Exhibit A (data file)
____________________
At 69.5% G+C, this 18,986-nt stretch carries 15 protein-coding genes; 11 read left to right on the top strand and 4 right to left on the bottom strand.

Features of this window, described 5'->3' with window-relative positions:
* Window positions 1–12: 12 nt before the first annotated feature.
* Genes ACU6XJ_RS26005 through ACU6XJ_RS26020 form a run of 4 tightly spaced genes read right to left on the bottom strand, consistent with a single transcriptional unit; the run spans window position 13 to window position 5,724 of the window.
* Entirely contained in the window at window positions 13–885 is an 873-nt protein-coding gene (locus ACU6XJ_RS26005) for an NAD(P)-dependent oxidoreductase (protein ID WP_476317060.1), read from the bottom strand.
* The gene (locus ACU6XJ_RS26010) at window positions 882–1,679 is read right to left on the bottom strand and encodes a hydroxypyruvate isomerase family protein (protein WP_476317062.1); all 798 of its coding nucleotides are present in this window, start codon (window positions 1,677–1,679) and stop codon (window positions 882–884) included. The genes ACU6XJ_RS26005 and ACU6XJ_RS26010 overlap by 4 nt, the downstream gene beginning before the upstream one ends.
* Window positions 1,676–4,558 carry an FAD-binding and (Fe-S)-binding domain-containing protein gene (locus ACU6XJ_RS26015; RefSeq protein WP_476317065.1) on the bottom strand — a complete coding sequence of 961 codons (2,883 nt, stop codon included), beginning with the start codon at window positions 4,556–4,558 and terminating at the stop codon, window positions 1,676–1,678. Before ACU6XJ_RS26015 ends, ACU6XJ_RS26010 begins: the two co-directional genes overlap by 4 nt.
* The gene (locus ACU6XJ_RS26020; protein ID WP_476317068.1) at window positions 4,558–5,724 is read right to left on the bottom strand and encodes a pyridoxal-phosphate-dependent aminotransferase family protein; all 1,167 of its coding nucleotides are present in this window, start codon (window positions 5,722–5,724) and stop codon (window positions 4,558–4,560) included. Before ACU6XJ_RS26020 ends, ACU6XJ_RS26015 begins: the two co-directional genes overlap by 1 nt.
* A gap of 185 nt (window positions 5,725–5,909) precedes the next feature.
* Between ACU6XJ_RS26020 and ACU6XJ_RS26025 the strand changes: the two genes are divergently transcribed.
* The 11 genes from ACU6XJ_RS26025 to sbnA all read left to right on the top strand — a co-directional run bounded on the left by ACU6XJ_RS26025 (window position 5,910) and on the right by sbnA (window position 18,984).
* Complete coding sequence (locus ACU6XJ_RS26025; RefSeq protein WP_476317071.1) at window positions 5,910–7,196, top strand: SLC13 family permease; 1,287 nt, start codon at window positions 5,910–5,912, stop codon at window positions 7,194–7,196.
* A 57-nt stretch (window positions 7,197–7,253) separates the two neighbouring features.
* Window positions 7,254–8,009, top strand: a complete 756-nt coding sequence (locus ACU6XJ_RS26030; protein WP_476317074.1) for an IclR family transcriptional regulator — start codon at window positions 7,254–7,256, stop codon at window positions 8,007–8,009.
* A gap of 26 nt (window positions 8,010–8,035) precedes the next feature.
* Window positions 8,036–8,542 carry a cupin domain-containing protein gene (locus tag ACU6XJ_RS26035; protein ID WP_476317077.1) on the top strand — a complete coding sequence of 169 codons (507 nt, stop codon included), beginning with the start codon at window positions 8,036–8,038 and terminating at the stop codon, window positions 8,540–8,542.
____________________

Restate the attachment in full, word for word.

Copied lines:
At 69.5% G+C, this 18,986-nt stretch carries 15 protein-coding genes; 11 read left to right on the top strand and 4 right to left on the bottom strand.

Features of this window, described 5'->3' with window-relative positions:
* Window positions 1–12: 12 nt before the first annotated feature.
* Genes ACU6XJ_RS26005 through ACU6XJ_RS26020 form a run of 4 tightly spaced genes read right to left on the bottom strand, consistent with a single transcriptional unit; the run spans window position 13 to window position 5,724 of the window.
* Entirely contained in the window at window positions 13–885 is an 873-nt protein-coding gene (locus ACU6XJ_RS26005) for an NAD(P)-dependent oxidoreductase (protein ID WP_476317060.1), read from the bottom strand.
* The gene (locus ACU6XJ_RS26010) at window positions 882–1,679 is read right to left on the bottom strand and encodes a hydroxypyruvate isomerase family protein (protein WP_476317062.1); all 798 of its coding nucleotides are present in this window, start codon (window positions 1,677–1,679) and stop codon (window positions 882–884) included. The genes ACU6XJ_RS26005 and ACU6XJ_RS26010 overlap by 4 nt, the downstream gene beginning before the upstream one ends.
* Window positions 1,676–4,558 carry an FAD-binding and (Fe-S)-binding domain-containing protein gene (locus ACU6XJ_RS26015; RefSeq protein WP_476317065.1) on the bottom strand — a complete coding sequence of 961 codons (2,883 nt, stop codon included), beginning with the start codon at window positions 4,556–4,558 and terminating at the stop codon, window positions 1,676–1,678. Before ACU6XJ_RS26015 ends, ACU6XJ_RS26010 begins: the two co-directional genes overlap by 4 nt.
* The gene (locus ACU6XJ_RS26020; protein ID WP_476317068.1) at window positions 4,558–5,724 is read right to left on the bottom strand and encodes a pyridoxal-phosphate-dependent aminotransferase family protein; all 1,167 of its coding nucleotides are present in this window, start codon (window positions 5,722–5,724) and stop codon (window positions 4,558–4,560) included. Before ACU6XJ_RS26020 ends, ACU6XJ_RS26015 begins: the two co-directional genes overlap by 1 nt.
* A gap of 185 nt (window positions 5,725–5,909) precedes the next feature.
* Between ACU6XJ_RS26020 and ACU6XJ_RS26025 the strand changes: the two genes are divergently transcribed.
* The 11 genes from ACU6XJ_RS26025 to sbnA all read left to right on the top strand — a co-directional run bounded on the left by ACU6XJ_RS26025 (window position 5,910) and on the right by sbnA (window position 18,984).
* Complete coding sequence (locus ACU6XJ_RS26025; RefSeq protein WP_476317071.1) at window positions 5,910–7,196, top strand: SLC13 family permease; 1,287 nt, start codon at window positions 5,910–5,912, stop codon at window positions 7,194–7,196.
* A 57-nt stretch (window positions 7,197–7,253) separates the two neighbouring features.
* Window positions 7,254–8,009, top strand: a complete 756-nt coding sequence (locus ACU6XJ_RS26030; protein WP_476317074.1) for an IclR family transcriptional regulator — start codon at window positions 7,254–7,256, stop codon at window positions 8,007–8,009.
* A gap of 26 nt (window positions 8,010–8,035) precedes the next feature.
* Window positions 8,036–8,542 carry a cupin domain-containing protein gene (locus tag ACU6XJ_RS26035; protein ID WP_476317077.1) on the top strand — a complete coding sequence of 169 codons (507 nt, stop codon included), beginning with the start codon at window positions 8,036–8,038 and terminating at the stop codon, window positions 8,540–8,542.